Appendicular Skeleton & Joints.pdf - Appendicular Skeleton and Joints APPENDICULAR SKELETON pectoral girdle upper limb pelvic girdle lower limb

Appendicular Skeleton & Joints.pdf - Appendicular...

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Appendicular Skeleton and Joints APPENDICULAR SKELETON pectoral girdle, upper limb, pelvic girdle , lower limb Upper Limb vs. Lower Limb Quadrupeds: all 4 limbs are there for stabilization and locomotion Bipeds: evolved so that lighter upper limb does complex fine movement while heavier lower limb does powerful movements and supports weight during walking and running Regions: Shoulder Arm Forearm Hand Joints: Glenohumeral (GH) Joint Elbow Joint Wrist Joint Bones: Pectoral Girdle Humerus Radius Ulna Bones of Hand & Wrist PECTORAL GIRDLE made up of clavicle and scapula attaches upper limbs to axial skeleton via Sternoclavicular joint highly mobile Clavicle Sternal End: where it articulates with sternum Acromial end: articulates with the acromion of the scapula Conoid Tubercle - ligament attachment
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Trapezoid Line - ligament attachment Subclavian Groove - muscle attachment all 3 help keep the clavicle down Scapula has 3 borders and 3 angles Superior Border Superior Angle Spine - runs diagonally across scapula, becomes the acromion process at the end which articulates with the clavicle Supraspinous Fossa - shallow depression for muscle above the spine Infraspinuous Fossa - shallow depression for muscle below the spine Subscapular Fossa - shallow depression on the anterior aspect of the scapula Medial Border runs parallel to vertebrae, medial aspect Inferior Angle Lateral Border from posterior aspect Glenoid Cavity/Glenoid Fossa - where humerus articulates creates glenohumeral joint head of humerus is much larger than glenoid cavity allows for lots of mobility within upper limb Coracoid Process - anteriorly projection o ff of the top of the scapula UPPER LIMB Humerus Head of Humerus - Anatomical Neck - Surgical Neck - most often where a bone will fracture Tubercule Greater Tubercle Lesser Tubercule Intertubercular Sulcus (Bicepital Groove) protects one of the bicep tendons Deltoid Tuberosity (A,M) - attachment for deltoid muscle Radial Groove (P,M) - shallow groove where radial nerve runs Medial Epicondyle (P, D, M) - muscle attachment Lateral Epicondyle (P, D, L) - muscle attachment Capitulum - articulates precisely with head of radius during flexion, head of radius slides over capituum into radial fossa “thumb” Trochlea - “spool of thread” Radial Tuberosity - bump downward from head of radius Ulna - has coronoid process during flexion, conoid process slides over capitulum into coronoid fossa in line with pinky (UP)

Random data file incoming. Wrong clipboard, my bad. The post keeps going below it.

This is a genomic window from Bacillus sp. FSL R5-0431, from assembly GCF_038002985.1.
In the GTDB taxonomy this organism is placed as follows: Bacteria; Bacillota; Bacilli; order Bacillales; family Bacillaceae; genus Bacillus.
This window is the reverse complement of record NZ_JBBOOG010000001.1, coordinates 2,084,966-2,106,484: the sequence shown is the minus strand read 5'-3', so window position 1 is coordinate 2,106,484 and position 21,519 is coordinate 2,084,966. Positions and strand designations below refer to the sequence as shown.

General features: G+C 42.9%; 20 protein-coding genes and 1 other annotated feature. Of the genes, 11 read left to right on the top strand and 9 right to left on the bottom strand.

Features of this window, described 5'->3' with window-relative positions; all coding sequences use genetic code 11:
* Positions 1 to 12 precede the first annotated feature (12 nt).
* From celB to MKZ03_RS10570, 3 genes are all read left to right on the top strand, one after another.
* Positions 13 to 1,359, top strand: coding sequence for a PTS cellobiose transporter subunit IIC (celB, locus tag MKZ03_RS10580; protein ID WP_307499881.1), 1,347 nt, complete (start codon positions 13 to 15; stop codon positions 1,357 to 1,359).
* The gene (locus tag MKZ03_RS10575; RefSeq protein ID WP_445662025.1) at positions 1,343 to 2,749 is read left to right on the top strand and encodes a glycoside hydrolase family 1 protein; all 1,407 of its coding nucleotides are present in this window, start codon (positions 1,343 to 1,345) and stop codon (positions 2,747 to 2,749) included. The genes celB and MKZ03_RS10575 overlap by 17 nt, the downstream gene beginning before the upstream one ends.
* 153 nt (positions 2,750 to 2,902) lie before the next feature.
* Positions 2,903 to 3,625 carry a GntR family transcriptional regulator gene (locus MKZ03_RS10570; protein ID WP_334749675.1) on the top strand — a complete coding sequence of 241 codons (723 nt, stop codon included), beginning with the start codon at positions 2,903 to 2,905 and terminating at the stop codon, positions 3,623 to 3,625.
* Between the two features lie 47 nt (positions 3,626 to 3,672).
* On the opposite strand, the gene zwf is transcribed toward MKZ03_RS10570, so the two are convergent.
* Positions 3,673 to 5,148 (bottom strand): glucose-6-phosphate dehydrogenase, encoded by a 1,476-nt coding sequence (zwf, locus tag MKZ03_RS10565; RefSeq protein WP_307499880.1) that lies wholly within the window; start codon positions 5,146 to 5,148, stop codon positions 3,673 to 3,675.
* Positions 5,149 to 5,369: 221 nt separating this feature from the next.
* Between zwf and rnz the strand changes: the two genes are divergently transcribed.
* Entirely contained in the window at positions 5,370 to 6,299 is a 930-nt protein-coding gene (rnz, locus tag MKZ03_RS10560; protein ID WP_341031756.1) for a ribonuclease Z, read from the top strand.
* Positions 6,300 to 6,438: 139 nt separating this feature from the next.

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Olecrenon Process - nestles into fossa in extension Olecrenon Fossa - Forearm Radial Notch Head Neck Radial Tuberosity Olecranon Process Trochlear notch - articulates with the trochlea of the humerus Coronoid Process Interosseous Membrane - holds the radius and ulna together connective tissue Radioulnar Joints important for supination and pronation distal and proximal Styloid Processes - on both ulna and radius Wrist/Hand WRIST: Carpals Some Lovers Try Positions That They Can’t Handle Proximal row, lateral side -> moving medially Only the radius articulates with the carpal bones:
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  • Fall '15
  • Melling
  • Ligament, Glenohumeral joint, posterior longitudinal ligament, Clinical Correlate, Anular Ligament of Radius

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